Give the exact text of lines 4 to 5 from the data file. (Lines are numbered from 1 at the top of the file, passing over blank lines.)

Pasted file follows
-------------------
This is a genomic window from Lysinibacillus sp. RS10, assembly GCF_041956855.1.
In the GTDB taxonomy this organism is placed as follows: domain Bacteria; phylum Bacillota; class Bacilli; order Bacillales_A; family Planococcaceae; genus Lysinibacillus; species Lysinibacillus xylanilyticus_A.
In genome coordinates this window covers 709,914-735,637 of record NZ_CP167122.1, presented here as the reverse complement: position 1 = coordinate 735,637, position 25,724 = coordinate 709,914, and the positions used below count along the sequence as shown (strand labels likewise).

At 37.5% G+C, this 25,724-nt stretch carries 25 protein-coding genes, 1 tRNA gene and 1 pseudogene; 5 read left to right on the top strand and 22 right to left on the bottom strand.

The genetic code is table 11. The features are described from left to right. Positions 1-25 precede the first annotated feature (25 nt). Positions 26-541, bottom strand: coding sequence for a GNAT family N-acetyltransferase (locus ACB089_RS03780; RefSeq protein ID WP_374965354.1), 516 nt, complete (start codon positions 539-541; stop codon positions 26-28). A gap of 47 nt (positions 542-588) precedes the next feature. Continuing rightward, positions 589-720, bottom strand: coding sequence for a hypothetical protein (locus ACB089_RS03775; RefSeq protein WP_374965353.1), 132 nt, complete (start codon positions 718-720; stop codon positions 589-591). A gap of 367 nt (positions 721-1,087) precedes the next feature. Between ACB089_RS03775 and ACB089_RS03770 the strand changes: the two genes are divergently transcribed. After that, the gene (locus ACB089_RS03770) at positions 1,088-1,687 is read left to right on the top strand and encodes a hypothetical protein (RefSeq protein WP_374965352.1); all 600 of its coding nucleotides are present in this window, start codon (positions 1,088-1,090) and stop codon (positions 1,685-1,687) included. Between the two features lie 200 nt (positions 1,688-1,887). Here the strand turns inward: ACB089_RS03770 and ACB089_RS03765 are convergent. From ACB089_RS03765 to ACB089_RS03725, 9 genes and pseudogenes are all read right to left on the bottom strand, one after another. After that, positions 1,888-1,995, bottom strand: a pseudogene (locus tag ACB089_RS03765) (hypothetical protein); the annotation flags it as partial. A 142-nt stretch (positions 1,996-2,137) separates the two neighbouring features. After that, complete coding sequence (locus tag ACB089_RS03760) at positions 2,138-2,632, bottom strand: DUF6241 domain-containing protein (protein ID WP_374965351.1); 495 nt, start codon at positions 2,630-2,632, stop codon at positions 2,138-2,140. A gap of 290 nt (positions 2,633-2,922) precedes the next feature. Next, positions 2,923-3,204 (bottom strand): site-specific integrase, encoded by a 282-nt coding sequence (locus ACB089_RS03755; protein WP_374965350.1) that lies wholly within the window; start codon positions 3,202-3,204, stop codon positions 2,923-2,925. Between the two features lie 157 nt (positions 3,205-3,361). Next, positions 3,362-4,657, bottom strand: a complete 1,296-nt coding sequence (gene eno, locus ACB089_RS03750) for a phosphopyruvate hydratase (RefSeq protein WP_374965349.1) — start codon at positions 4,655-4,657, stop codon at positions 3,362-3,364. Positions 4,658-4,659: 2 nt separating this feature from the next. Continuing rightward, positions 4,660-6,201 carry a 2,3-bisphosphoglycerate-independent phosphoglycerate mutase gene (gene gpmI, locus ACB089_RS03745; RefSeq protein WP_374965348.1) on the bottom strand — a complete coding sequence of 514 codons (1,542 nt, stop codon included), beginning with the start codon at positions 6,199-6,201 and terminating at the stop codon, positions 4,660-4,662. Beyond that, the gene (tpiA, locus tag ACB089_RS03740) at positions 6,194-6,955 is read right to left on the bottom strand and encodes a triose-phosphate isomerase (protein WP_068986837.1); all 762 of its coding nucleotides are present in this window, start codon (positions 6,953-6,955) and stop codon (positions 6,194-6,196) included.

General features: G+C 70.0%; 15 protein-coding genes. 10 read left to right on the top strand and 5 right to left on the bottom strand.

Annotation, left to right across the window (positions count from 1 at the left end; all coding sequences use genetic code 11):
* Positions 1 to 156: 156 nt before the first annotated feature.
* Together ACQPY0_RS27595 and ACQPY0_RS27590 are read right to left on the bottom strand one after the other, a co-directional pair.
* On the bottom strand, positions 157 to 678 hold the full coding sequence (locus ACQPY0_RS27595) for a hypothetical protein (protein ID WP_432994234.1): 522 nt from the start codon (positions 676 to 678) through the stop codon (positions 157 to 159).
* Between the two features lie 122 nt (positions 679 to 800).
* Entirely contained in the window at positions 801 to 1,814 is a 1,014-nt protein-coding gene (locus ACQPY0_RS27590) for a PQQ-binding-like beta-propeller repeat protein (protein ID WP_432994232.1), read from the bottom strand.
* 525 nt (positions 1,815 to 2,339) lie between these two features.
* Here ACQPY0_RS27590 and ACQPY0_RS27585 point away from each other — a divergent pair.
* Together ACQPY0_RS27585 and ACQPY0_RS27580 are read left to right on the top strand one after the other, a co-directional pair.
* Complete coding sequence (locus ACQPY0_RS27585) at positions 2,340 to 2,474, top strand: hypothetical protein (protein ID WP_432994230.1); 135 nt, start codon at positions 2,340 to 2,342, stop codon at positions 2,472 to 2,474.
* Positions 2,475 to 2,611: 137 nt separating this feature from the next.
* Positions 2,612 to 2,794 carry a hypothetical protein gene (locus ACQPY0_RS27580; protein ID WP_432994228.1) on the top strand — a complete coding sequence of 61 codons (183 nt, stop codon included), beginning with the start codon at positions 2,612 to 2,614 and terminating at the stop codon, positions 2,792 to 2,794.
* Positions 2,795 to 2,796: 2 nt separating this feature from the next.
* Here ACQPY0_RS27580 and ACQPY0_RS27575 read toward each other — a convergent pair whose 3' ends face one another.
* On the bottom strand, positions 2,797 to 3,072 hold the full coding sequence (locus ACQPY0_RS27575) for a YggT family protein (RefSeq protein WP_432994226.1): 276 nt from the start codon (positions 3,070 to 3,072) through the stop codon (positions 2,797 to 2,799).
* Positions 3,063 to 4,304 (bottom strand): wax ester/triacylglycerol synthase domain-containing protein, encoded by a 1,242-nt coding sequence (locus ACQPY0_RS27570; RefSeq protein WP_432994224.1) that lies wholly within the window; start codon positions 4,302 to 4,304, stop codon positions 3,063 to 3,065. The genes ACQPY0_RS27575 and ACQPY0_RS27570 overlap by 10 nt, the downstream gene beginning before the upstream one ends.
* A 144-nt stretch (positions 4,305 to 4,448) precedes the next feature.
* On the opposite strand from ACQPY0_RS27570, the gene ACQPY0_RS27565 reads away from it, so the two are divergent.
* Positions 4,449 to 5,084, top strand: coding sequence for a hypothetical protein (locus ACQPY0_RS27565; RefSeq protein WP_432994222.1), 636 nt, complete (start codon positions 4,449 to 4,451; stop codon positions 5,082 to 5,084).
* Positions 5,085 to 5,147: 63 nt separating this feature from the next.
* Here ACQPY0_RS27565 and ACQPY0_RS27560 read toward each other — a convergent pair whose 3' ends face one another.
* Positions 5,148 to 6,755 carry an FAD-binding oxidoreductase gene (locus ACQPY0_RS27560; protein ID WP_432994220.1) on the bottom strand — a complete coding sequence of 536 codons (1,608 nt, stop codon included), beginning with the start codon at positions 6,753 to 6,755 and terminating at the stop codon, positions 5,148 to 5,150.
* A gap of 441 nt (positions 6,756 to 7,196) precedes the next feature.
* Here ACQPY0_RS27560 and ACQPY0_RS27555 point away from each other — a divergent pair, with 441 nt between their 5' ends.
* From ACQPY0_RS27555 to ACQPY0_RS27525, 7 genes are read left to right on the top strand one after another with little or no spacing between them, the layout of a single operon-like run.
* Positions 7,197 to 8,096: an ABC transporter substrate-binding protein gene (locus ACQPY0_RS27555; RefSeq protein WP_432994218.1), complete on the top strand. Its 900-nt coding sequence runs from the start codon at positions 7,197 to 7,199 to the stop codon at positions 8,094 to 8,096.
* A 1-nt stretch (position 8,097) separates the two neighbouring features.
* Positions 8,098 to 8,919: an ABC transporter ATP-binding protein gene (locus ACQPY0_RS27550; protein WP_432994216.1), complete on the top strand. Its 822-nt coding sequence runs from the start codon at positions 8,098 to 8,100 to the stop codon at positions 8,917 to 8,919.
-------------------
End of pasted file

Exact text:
At 37.5% G+C, this 25,724-nt stretch carries 25 protein-coding genes, 1 tRNA gene and 1 pseudogene; 5 read left to right on the top strand and 22 right to left on the bottom strand.

The genetic code is table 11. The features are described from left to right. Positions 1-25 precede the first annotated feature (25 nt). Positions 26-541, bottom strand: coding sequence for a GNAT family N-acetyltransferase (locus ACB089_RS03780; RefSeq protein ID WP_374965354.1), 516 nt, complete (start codon positions 539-541; stop codon positions 26-28). A gap of 47 nt (positions 542-588) precedes the next feature. Continuing rightward, positions 589-720, bottom strand: coding sequence for a hypothetical protein (locus ACB089_RS03775; RefSeq protein WP_374965353.1), 132 nt, complete (start codon positions 718-720; stop codon positions 589-591). A gap of 367 nt (positions 721-1,087) precedes the next feature. Between ACB089_RS03775 and ACB089_RS03770 the strand changes: the two genes are divergently transcribed. After that, the gene (locus ACB089_RS03770) at positions 1,088-1,687 is read left to right on the top strand and encodes a hypothetical protein (RefSeq protein WP_374965352.1); all 600 of its coding nucleotides are present in this window, start codon (positions 1,088-1,090) and stop codon (positions 1,685-1,687) included. Between the two features lie 200 nt (positions 1,688-1,887). Here the strand turns inward: ACB089_RS03770 and ACB089_RS03765 are convergent. From ACB089_RS03765 to ACB089_RS03725, 9 genes and pseudogenes are all read right to left on the bottom strand, one after another. After that, positions 1,888-1,995, bottom strand: a pseudogene (locus tag ACB089_RS03765) (hypothetical protein); the annotation flags it as partial. A 142-nt stretch (positions 1,996-2,137) separates the two neighbouring features. After that, complete coding sequence (locus tag ACB089_RS03760) at positions 2,138-2,632, bottom strand: DUF6241 domain-containing protein (protein ID WP_374965351.1); 495 nt, start codon at positions 2,630-2,632, stop codon at positions 2,138-2,140. A gap of 290 nt (positions 2,633-2,922) precedes the next feature. Next, positions 2,923-3,204 (bottom strand): site-specific integrase, encoded by a 282-nt coding sequence (locus ACB089_RS03755; protein WP_374965350.1) that lies wholly within the window; start codon positions 3,202-3,204, stop codon positions 2,923-2,925. Between the two features lie 157 nt (positions 3,205-3,361). Next, positions 3,362-4,657, bottom strand: a complete 1,296-nt coding sequence (gene eno, locus ACB089_RS03750) for a phosphopyruvate hydratase (RefSeq protein WP_374965349.1) — start codon at positions 4,655-4,657, stop codon at positions 3,362-3,364. Positions 4,658-4,659: 2 nt separating this feature from the next. Continuing rightward, positions 4,660-6,201 carry a 2,3-bisphosphoglycerate-independent phosphoglycerate mutase gene (gene gpmI, locus ACB089_RS03745; RefSeq protein WP_374965348.1) on the bottom strand — a complete coding sequence of 514 codons (1,542 nt, stop codon included), beginning with the start codon at positions 6,199-6,201 and terminating at the stop codon, positions 4,660-4,662. Beyond that, the gene (tpiA, locus tag ACB089_RS03740) at positions 6,194-6,955 is read right to left on the bottom strand and encodes a triose-phosphate isomerase (protein WP_068986837.1); all 762 of its coding nucleotides are present in this window, start codon (positions 6,953-6,955) and stop codon (positions 6,194-6,196) included.